The log management tools I feature here are either free or have a free tier of service. While it’s fantastic to find a bargain, that doesn’t always make it the best choice for a given use case. IT budgets aren’t infinite, I get that. But don’t let budget considerations alone keep you trapped in log management solutions that don’t ultimately serve your needs or accomplish your goals.
Keep in mind that free tools are still going to require an investment in time and resources to learn, install, configure, and use. Missing features for these free tools may have to be built with the help of community support or an in-house IT team. In some cases, you won’t get the polling frequency or data retention you need without moving to a paid tier of service. In other cases, paid log monitoring software has features you don’t think you need today, but down the road you might realize you could have used those features, if only they’d been available. Check out my review of the best log management tools for on-premises and cloud environments available today.
Best Free Log Management Tools
Event Log Consolidator
One of the three-dozen-plus free tools from SolarWinds®, Event Log Consolidator does just what the name implies—it takes the Windows Event Log from multiple systems (up to five) across your network and pulls them into a single repository, then highlights patterns and trends across all systems to help you spot persistent but systemically dispersed issues.
Kiwi Syslog® Server (free version)
Another from the SolarWinds free-tool stable, this will receive trap or syslog from up to five systems and then act on those messages by forwarding, alerting, or storing the data through the use of filter rules.
ManageEngine EventLog Analyzer (free version)
ManageEngine is another well-known maker of network administration tools among IT professionals. This utility collects, manages, analyzes, correlates, and searches through the log data of over 700 sources using a combination of agentless and agent-based log collection as well as allowing you to directly import logs if you want. Clocking in at 25,000 messages/second, with real-time attack detection, it can also quickly perform forensic analysis and reduce the potential impact of a breach. Note that the free version is limited to five log sources.
Best “Freemium” Log Management Tool Options
Between free and paid options, there lies a category of solutions that offer a subset of features for free, but you have to move to the paid tier to enjoy all of the benefits (and usually support, and sometimes even upgrades). But for some IT pros, what comes in at the free level is all they need, and if they need the extra features, the upgrade doesn’t require a rip-and-replace installation.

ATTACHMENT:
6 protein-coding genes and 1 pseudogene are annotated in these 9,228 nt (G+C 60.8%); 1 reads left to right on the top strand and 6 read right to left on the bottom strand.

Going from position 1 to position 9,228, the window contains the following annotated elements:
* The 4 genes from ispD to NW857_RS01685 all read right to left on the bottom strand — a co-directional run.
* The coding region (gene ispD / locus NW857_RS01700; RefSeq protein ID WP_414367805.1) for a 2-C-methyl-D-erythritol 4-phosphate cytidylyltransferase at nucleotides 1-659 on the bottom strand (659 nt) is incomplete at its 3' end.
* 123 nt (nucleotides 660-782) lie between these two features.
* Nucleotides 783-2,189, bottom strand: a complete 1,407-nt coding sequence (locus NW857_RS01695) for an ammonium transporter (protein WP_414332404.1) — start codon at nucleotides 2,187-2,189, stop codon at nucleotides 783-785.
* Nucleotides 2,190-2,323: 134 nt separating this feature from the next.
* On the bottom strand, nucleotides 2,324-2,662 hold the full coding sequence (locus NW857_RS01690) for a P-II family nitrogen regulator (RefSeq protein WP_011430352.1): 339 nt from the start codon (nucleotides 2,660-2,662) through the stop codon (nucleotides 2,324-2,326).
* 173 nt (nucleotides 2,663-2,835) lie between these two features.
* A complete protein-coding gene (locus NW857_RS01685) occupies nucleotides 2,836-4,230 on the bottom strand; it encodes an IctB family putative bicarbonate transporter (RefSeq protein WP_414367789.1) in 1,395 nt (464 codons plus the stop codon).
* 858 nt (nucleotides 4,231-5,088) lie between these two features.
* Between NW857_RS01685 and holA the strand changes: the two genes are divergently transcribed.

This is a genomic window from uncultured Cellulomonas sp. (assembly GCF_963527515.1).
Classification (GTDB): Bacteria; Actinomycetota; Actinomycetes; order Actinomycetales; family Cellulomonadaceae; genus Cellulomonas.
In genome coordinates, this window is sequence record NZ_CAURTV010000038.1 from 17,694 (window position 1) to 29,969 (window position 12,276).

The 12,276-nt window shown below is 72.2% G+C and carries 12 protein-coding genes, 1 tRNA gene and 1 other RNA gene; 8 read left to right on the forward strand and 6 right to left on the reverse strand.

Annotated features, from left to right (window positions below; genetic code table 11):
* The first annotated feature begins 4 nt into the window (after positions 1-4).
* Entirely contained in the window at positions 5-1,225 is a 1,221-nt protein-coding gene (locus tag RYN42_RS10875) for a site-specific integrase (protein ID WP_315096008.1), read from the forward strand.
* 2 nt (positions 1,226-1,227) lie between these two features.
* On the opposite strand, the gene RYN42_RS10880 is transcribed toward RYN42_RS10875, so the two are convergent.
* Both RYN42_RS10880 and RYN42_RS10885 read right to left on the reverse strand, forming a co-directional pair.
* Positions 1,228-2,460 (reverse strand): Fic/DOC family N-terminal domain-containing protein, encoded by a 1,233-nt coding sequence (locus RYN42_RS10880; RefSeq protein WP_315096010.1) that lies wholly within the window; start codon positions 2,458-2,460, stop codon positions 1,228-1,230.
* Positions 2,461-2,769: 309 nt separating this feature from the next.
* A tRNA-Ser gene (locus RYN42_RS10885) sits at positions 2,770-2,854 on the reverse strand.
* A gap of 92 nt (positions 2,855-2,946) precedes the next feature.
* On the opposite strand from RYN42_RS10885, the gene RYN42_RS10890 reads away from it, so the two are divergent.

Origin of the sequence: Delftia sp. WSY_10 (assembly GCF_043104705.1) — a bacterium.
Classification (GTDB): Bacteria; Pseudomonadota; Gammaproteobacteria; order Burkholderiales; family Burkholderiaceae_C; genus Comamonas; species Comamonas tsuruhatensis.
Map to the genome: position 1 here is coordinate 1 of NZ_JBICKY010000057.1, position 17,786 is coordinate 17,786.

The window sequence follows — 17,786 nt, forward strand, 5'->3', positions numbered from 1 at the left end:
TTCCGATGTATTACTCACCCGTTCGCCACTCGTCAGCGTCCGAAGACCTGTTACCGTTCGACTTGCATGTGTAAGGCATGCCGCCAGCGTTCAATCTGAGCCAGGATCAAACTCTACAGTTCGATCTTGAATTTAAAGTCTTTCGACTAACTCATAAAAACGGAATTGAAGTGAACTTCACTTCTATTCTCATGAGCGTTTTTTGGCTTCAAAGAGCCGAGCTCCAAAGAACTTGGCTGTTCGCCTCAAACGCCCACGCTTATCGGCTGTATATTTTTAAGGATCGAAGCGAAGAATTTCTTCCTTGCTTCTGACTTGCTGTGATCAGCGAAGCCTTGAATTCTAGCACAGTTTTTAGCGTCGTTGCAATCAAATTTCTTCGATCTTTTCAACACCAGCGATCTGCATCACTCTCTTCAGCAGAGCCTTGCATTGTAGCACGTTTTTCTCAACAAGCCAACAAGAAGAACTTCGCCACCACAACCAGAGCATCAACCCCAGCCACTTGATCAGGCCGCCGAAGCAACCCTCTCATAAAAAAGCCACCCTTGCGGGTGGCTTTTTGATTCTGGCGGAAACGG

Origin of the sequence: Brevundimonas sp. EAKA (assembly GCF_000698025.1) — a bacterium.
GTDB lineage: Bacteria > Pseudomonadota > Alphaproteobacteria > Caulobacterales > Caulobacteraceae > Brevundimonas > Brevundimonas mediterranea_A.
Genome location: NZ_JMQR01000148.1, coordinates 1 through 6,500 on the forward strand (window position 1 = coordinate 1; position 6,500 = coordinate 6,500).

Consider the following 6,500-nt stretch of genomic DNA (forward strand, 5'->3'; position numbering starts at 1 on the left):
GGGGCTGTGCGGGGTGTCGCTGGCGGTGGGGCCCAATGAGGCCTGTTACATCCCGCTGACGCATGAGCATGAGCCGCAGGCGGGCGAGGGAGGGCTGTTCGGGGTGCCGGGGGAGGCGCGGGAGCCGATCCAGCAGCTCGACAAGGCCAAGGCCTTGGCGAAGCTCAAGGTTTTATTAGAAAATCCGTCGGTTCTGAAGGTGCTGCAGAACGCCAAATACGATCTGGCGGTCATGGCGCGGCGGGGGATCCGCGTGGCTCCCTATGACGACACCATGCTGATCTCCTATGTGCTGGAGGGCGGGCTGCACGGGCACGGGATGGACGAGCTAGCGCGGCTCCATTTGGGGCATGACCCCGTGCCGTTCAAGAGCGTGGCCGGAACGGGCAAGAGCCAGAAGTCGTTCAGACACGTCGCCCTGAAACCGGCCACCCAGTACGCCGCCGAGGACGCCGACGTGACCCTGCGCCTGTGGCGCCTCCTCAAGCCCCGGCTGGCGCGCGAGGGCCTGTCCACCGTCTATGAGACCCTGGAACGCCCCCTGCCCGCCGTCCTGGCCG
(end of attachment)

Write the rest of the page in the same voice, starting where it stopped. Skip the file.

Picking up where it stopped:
Graylog is a free, open-source log management platform that can parse, normalize, and enrich logs and event data. Its processing rules allow you to set multiple options for routing messages, black- or white-listing, and even modifying (“enriching”) log messages before moving them to the next step of processing. Graylog also has a robust dashboarding capability that lets you filter out metrics from log messages and then display them in multiple ways, including charts and graphs. Of course, alerting and notifications are possible as well. The only difference between the open-source (free) version and the paid is the addition of offline archiving, user audit logs, support, and an “implementation jumpstart” to get you up and running faster.
XpoLog aggregates log files from selected sources and will monitor those locations/files included in its scope. Once data is centralized, the data is merged into the XpoLog database for processing. Those records can be searched and filtered for analysis, and results can be written out to files, parsing by date or other criteria. XpoLog analyzes data from a wide variety of sources, including Apache server logs, AWS, Windows, and Linux event logs, and Microsoft IIS. It can be installed on systems running Mac OS X 10.11 through 10.13; Windows 8 through 10; Windows Server 2008 R2 through 2016; and any Linux distros running Kernel 2.6 or later. There is also a cloud-based option. The free version allows you to process up to 1GB of data per day, and the system will retain that data for five days. From there, paid tiers add to either the volume of log data that can be processed, the retention period, or both.
PRTG Network Monitor
Through its use of additional sensors, PRTG can extend its Network Monitor solution to monitor a wide variety of other targets. For log monitoring and management, two different sensors are available. The Event Log Windows API sensor is, as the name implies, built to capture Windows Event Log messages. However, rather than triggering on a specific message type or keyword pattern, this sensor monitors the rate of log messages and generates an alarm if the rate reaches a critical threshold. The other log-related sensor is for syslog. This sensor aggregates messages and then alerts either when a particular message type is received, or when the rate of a type of message crosses a threshold.
Splunk is well-known within the system administration and monitoring communities. Logfile sources (whether that is text file data shipped from a remote system, syslog, trap, or some other stream) are aggregated on the server running Splunk, indexed, and stored. A data sorting and filtering utility is built-in, as is the ability to alert, write out to files, and more. The free version of Splunk is limited to receiving 500MB of data per day.